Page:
Leukemia - Acute
Recurrent genetic abnormalities
AML with myelodysplastic related changes

Author: Daniela Mihova, M.D. (see Authors page)

Revised: 30 March 2018, last major update February 2013

Copyright: (c) 2001-2018, PathologyOutlines.com, Inc.

PubMed Search: AML with myelodysplastic related changes

Cite this page: Mihova, D. AML with myelodysplastic related changes. PathologyOutlines.com website. http://www.pathologyoutlines.com/topic/leukemiaAMLmulti.html. Accessed July 21st, 2018.
Definition / general
  • 20%+ blasts in peripheral blood or bone marrow AND (a) prior diagnosis of MDS or MDS/MPN; (b) cytogenetic abnormalities associated with MDS or (c) multilineage dysplasia in > 50% of the cells of at least 2 separate bone marrow lineages
  • Excludes patients with (a) prior history of cytotoxic therapy or unrelated disease or (b) cytogenetic abnormalities associated with AML with recurrent genetic abnormalities
  • Arises either as de novo AML, from existing myelodysplastic syndrome or from myelodysplastic / myeloproliferative neoplasm
  • Includes what was previously called refractory anemia with excess blasts in transformation
  • Previously called AML with multilineage dysplasia
  • Recommended to include reason for diagnosis, blast count or presence of mutations (NPM1, CEBPA, FLT3)
  • Examples: (a) AML-MRC (multilineage dysplasia); (b) AML-MRC (previous MDS or MDS/MPN history); (c) AML-MRC (MDS related cytogenetics and presence of FLT3 mutation)
Clinical features
  • Usually presents with severe pancytopenia
  • Both children and adults; represent 24 - 35% of all AM
  • Children: occurs in 3% with de novo AML, good response to treatment (Int J Hematol 2007;86:358)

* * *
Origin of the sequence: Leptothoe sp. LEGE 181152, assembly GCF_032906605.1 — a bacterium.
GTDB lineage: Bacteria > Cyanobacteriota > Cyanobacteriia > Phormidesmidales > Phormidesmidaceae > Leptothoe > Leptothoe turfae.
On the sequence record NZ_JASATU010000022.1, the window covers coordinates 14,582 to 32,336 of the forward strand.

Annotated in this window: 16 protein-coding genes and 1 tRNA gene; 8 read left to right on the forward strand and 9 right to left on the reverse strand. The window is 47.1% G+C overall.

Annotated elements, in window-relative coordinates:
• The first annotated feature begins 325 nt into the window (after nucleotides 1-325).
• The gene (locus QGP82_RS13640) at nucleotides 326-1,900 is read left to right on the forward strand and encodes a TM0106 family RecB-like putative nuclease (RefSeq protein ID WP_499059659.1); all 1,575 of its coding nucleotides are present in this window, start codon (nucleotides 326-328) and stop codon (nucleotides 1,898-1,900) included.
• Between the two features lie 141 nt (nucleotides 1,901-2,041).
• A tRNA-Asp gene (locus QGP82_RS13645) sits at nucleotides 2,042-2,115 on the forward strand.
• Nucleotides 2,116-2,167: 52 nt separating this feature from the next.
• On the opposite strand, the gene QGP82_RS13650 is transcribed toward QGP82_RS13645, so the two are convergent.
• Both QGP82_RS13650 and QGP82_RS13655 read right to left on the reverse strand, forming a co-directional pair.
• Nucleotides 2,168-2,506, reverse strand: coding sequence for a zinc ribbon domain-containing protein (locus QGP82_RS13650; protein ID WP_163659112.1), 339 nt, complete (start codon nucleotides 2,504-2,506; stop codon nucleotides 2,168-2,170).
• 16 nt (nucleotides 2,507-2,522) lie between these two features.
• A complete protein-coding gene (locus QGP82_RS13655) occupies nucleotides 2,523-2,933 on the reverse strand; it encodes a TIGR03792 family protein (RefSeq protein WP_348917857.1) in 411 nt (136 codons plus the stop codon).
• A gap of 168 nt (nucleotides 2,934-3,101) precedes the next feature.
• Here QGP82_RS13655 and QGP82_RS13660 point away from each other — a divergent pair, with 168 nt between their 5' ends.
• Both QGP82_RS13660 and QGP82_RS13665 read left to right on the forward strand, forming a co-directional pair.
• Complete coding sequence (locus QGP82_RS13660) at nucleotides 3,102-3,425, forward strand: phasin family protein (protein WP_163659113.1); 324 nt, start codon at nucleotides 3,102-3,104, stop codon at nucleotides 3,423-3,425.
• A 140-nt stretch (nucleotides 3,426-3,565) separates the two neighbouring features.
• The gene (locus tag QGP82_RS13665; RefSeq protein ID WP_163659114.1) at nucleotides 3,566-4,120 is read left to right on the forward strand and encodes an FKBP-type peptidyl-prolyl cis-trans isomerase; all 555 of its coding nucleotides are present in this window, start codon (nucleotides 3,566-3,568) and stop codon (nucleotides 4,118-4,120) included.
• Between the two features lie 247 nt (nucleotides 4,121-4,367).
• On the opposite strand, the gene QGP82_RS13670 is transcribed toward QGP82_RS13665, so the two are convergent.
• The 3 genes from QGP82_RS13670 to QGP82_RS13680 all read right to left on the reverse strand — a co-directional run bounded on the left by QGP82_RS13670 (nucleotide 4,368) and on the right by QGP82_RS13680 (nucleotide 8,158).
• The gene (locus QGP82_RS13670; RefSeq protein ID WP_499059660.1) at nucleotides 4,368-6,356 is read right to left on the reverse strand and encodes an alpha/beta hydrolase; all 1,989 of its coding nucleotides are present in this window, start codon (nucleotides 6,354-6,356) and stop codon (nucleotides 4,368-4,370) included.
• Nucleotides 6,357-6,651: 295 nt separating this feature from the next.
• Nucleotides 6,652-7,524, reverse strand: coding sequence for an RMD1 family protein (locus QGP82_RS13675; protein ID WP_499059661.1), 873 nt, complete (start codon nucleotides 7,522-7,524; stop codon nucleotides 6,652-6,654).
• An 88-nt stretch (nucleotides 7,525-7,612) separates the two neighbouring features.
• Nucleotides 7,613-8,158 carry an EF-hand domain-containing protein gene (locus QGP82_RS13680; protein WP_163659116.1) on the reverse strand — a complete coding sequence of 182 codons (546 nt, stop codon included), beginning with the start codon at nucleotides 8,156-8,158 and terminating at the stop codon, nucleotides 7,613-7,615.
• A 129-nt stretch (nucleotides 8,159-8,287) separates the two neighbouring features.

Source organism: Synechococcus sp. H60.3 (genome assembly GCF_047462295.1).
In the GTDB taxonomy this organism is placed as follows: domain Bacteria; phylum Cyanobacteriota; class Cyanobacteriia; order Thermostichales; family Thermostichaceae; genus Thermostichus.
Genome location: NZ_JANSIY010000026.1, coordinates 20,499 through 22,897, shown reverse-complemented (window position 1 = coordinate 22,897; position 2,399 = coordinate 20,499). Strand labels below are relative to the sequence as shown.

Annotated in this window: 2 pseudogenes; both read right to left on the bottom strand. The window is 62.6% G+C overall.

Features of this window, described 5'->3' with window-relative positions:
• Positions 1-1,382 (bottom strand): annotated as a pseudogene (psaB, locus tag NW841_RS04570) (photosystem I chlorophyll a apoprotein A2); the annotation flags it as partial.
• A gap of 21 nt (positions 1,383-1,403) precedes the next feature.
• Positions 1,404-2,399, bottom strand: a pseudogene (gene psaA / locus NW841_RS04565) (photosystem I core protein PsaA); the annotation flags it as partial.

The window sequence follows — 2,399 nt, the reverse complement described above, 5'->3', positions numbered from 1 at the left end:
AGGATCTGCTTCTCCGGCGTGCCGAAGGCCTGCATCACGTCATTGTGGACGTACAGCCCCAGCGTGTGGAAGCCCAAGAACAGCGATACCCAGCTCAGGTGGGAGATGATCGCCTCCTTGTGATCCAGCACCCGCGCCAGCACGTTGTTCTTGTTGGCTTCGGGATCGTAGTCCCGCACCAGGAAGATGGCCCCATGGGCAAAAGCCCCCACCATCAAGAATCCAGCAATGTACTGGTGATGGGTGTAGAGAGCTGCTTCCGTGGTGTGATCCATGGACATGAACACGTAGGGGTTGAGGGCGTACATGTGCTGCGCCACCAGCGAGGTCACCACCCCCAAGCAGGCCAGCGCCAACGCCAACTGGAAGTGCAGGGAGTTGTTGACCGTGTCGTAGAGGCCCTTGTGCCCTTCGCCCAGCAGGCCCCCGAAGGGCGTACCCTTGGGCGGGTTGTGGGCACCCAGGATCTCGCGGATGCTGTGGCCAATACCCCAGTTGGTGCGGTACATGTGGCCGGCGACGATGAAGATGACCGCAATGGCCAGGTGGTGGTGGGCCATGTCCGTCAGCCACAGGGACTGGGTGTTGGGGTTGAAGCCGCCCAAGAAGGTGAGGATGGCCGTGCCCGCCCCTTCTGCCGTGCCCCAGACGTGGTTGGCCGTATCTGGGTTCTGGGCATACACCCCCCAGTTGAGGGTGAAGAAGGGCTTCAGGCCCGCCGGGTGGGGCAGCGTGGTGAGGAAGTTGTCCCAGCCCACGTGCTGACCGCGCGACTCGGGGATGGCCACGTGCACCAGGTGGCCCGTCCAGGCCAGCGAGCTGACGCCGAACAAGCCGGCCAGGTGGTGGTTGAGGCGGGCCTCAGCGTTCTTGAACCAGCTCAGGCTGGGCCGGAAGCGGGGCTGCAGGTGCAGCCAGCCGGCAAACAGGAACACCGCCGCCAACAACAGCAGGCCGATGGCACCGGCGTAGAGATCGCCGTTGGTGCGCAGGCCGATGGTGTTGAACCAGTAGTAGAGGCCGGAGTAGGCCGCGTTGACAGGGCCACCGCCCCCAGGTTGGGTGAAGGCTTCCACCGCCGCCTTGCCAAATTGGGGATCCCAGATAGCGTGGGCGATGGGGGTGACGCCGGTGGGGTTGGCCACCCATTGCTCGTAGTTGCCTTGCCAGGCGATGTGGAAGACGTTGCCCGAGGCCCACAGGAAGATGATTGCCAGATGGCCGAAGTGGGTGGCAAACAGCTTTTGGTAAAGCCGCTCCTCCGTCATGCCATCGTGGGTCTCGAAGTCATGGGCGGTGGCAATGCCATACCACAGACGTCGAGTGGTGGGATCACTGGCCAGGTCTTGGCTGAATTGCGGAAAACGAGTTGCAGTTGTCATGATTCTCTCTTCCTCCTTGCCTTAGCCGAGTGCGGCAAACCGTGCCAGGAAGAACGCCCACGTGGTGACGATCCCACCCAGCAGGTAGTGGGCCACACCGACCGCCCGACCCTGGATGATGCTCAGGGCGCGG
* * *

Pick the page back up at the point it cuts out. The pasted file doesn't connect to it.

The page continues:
• Adults: median age 61 years; higher incidence in AML in older individuals
Prognostic factors
Microscopic (histologic) description
  • Dysplasia in 50%+ of cells of 2 or more lineages
  • Often panmyelosis, usually dysplastic megakaryocyte
  • Variably cellular marrow with 20%+ blasts
  • Dysgranulopoiesis: hypogranular neutrophils, hyposegmented (Pelger-Huët cells) and bizarrely segmented (as seen in peripheral blood)
  • Dyserythropoiesis: megaloblastosis, karyorrhexis, nuclear irregularity, fragmentation, multinucleation, ringed sideroblasts, cytoplasmic vacuoles and PAS+
  • Dysmegakaryopoiesis: micromegakaryocytes, normal or large megakaryocytes with nonlobulated or multiple nuclei
Microscopic (histologic) images

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Images contributed by Daniela Mihova, MD:


Positive stains
Molecular / cytogenetics description
  • Trisomy 8, abnormalities of #5 or #7 are common
  • Also t(3;5)(q25;q34-35) involving MLF1 and NPM (Hum Pathol 2003;34:809)
  • Mutations in NPM1, CEBPA, FLT3-ITD, FLT3-D835, N-RAS and MLL-PTD (Blood 2009;113:1906)
  • Complex karyotype including 3+ unrelated abnormalities, none of which is included in AML with recurrent genetic abnormalities

  • Unbalanced abnormalities: -7/del(7q), -5/del(5q), i(17q)/t(17p), -13/del(13q), del(11q), del(12p)/t(12p), del(9q), idic(X)(q13) (eMedicine: Pathology of Acute Myeloid Leukemia With Myelodysplasia-Related Changes [Accessed 30 March 2018])

  • Balanced abnormalities:
    • t(11;16)(q23;p13.3) - therapy related myeloid neoplasms should be excluded before diagnosis of AML-MRC
    • t(3;21)(q26.2;q22.1) - therapy related myeloid neoplasms should be excluded before diagnosis of AML-MRC
    • t(1;3)(p36.3;q21.1)
    • t(2;11)(p21;q23) - therapy related myeloid neoplasms should be excluded before diagnosis of AML-MRC
    • t(5;12)(q33;p12)
    • t(5;7)(q33;q11.2)
    • t(5;17)(q33;p13)
    • t(5;10)(q33;q21)
    • t(3;5)(q25;q34) - young patients; involving MLF1 and NPM (Hum Pathol 2003;34:809)

    • Common in MDS but not sufficient for diagnosis of AML-MRC by themselves: +8, del(20q), and loss of Y (in older man)
Differential diagnosis